It's not uncommon for Cobbers to use spring break as an opportunity to take learning out of the classroom – around the country and across the globe.
This year, 16 students used the week to explore conservation and activism in the Florida Everglades.
The experience was organized and led by students as part of a fairly new initiative at Concordia. The High Impact Leadership Trip (HILT) concept was developed in recognition of the benefits of experiential learning. This year marks the third HILT to take students off campus in an effort to drive responsible engagement in the world. The "hands-on" component is as crucial to the program as the knowledge gained, says faculty advisor Dr. Ken Foster.
“The HILT program aims at helping students to develop as active citizens and leaders,” Foster says. “The trips are designed to enable students both to learn about the issue and explore how people are working to address the issue.”
In the Everglades, students worked alongside local conservationists, focusing on climate issues and water conservation and gaining an understanding for the impact of human influence on the delicate ecology of the area environment. From volunteering with the National Park Service to remove invasive species from trails to learning how oxidation influences soil levels, students immersed themselves by digging into environmental issues with implications not just in the Everglades but back home in the heartland as well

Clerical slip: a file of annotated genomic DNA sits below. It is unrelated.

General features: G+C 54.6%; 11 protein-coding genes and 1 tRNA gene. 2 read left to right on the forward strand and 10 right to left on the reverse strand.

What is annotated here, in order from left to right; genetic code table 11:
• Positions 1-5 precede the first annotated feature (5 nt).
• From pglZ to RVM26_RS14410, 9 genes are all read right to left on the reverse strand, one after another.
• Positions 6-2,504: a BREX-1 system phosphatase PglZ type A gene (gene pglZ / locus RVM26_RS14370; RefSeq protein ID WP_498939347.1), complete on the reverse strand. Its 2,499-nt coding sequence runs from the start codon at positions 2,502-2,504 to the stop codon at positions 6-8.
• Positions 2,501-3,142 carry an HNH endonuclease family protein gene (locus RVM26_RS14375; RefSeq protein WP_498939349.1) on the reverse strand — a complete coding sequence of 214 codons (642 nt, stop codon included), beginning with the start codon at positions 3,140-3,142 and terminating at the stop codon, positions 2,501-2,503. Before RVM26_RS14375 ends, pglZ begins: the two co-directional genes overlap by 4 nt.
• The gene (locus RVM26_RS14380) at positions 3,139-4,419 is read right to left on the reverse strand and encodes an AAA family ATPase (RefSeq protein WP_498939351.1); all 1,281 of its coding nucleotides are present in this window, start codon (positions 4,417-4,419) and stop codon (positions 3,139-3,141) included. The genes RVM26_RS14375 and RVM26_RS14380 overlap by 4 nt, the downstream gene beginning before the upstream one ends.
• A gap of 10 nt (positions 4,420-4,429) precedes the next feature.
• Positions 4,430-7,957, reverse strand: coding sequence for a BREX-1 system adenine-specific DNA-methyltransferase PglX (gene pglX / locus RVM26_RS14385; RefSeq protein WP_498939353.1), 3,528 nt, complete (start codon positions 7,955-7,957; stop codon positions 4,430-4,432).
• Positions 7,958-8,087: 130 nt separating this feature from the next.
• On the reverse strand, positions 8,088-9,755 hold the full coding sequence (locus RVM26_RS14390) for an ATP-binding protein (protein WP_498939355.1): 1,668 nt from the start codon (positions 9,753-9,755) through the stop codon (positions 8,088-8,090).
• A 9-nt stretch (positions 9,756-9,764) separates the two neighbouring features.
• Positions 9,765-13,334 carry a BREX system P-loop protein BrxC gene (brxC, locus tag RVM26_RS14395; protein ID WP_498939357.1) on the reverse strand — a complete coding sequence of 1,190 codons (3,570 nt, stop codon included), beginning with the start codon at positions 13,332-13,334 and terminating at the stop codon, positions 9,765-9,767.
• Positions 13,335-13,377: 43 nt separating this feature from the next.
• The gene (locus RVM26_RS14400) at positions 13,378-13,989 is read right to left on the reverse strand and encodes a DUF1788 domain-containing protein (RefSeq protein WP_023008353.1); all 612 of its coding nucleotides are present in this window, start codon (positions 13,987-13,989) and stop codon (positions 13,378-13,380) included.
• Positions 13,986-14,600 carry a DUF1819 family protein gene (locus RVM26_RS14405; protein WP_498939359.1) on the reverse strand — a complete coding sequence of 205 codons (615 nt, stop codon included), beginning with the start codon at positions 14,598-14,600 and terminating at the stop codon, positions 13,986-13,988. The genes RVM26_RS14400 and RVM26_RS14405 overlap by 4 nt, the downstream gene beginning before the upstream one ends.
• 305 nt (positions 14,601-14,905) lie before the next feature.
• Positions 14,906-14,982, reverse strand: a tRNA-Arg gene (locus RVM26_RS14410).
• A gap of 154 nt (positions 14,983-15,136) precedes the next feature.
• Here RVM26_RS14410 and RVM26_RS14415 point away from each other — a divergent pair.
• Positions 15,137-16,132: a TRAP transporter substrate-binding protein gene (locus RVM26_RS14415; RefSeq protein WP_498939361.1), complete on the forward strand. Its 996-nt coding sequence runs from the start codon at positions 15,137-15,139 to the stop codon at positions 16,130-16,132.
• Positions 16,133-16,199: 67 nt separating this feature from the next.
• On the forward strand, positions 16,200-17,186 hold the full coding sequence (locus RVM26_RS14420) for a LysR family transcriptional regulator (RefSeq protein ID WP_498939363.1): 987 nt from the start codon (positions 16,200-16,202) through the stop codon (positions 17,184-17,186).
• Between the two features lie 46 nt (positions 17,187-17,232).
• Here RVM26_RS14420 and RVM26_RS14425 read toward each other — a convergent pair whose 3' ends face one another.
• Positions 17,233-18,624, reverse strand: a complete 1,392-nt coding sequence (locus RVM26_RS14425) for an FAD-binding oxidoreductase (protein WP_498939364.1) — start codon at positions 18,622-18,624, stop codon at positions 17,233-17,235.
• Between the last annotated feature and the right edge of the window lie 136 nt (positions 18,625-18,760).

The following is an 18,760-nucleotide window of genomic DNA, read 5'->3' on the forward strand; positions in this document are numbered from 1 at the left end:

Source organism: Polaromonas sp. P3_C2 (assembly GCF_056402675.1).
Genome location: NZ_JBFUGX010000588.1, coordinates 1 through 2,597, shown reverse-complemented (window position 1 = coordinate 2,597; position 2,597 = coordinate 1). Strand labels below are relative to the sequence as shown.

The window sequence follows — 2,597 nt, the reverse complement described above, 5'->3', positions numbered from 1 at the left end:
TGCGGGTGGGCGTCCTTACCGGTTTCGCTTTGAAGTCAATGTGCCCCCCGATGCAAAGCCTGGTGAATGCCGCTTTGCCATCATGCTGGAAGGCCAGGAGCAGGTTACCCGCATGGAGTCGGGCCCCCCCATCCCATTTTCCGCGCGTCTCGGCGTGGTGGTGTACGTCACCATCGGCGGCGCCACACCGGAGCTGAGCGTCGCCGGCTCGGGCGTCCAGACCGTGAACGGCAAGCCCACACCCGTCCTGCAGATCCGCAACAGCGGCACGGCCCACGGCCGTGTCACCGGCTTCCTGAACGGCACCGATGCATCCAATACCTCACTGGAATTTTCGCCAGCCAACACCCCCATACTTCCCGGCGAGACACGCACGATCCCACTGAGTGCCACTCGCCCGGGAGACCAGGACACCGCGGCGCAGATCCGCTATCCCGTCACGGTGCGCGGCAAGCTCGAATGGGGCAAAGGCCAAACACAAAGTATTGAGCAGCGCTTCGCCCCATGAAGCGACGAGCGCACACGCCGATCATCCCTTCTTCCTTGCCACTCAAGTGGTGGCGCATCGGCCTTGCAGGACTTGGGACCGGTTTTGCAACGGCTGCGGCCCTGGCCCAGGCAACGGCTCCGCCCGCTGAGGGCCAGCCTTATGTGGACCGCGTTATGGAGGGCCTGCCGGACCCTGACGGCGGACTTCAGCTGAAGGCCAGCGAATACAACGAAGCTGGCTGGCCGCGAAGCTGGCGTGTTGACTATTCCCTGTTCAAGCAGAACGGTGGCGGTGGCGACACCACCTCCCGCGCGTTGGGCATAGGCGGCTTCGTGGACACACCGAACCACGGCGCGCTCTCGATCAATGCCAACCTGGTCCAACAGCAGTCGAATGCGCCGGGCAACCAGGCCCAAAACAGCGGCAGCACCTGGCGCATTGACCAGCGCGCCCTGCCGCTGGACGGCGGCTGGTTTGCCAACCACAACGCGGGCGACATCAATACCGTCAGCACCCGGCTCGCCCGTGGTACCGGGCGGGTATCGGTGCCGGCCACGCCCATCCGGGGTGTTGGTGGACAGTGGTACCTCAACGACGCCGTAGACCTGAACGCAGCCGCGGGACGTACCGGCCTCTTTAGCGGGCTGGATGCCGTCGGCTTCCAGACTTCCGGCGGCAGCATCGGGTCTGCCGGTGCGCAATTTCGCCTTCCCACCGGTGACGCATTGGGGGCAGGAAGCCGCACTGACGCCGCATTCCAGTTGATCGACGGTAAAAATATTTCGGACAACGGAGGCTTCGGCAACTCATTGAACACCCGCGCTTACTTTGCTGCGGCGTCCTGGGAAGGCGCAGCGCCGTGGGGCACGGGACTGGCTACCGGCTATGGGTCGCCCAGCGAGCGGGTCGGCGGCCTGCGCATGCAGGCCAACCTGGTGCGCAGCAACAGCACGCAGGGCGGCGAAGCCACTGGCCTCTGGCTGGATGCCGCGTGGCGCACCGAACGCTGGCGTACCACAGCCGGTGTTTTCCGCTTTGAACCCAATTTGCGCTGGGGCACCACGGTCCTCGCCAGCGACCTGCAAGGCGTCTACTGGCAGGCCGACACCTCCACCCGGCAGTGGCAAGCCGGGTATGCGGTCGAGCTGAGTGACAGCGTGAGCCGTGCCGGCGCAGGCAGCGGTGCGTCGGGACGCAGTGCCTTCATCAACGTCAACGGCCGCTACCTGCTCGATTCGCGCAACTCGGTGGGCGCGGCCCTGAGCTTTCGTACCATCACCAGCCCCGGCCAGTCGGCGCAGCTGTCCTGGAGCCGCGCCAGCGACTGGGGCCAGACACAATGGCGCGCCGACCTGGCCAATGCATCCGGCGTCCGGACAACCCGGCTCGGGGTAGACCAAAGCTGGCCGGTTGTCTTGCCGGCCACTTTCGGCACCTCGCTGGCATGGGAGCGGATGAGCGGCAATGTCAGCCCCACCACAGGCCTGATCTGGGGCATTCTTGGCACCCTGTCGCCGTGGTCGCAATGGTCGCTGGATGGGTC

Kelly Knutson '15, Grand Forks, N.D., a student leader for this year's HILT, believes the experience in the Everglades will continue to be relevant back on campus.
“We hope students are inspired by these leaders and activists to continue activism and leadership by working with an existing campus group, starting their own initiative, as well as continuing the conversation with the rest of campus,” he says.
The HILT program focuses on developing student leaders by placing sole responsibility for planning, coordinating and leading the trip on the students themselves. From choosing a topic to planning the itinerary and developing a budget, the students own the experience in a way that differentiates it from other travel programs.
For Ivy Estenson ’15, St. Peter, Minn., the trip was an opportunity to gain a different perspective and take BREW outside of the classroom.
“The HILT helps Cobbers BREW because it gets them out of the classroom, out of the Concordia ‘bubble,’ out of Fargo-Moorhead and allows them to experience problems in a different part of the country with an overall goal of impacting their community at home,” she says.
Upon their return, the student leaders are intentional about sharing the benefits of this unique experience – with the goal of influencing the next group of Cobbers to take their passion for learning and activism on the road.